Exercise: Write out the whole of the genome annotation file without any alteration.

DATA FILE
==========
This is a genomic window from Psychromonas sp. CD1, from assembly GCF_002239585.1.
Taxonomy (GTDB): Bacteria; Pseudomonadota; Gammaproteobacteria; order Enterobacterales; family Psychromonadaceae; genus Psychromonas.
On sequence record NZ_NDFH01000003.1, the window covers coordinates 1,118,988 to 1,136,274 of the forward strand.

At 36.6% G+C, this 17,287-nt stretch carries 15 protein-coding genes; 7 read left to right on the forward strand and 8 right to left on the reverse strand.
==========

This is a genomic window from Psychromonas sp. CD1, from assembly GCF_002239585.1.
Taxonomy (GTDB): Bacteria; Pseudomonadota; Gammaproteobacteria; order Enterobacterales; family Psychromonadaceae; genus Psychromonas.
On sequence record NZ_NDFH01000003.1, the window covers coordinates 1,118,988 to 1,136,274 of the forward strand.

At 36.6% G+C, this 17,287-nt stretch carries 15 protein-coding genes; 7 read left to right on the forward strand and 8 right to left on the reverse strand.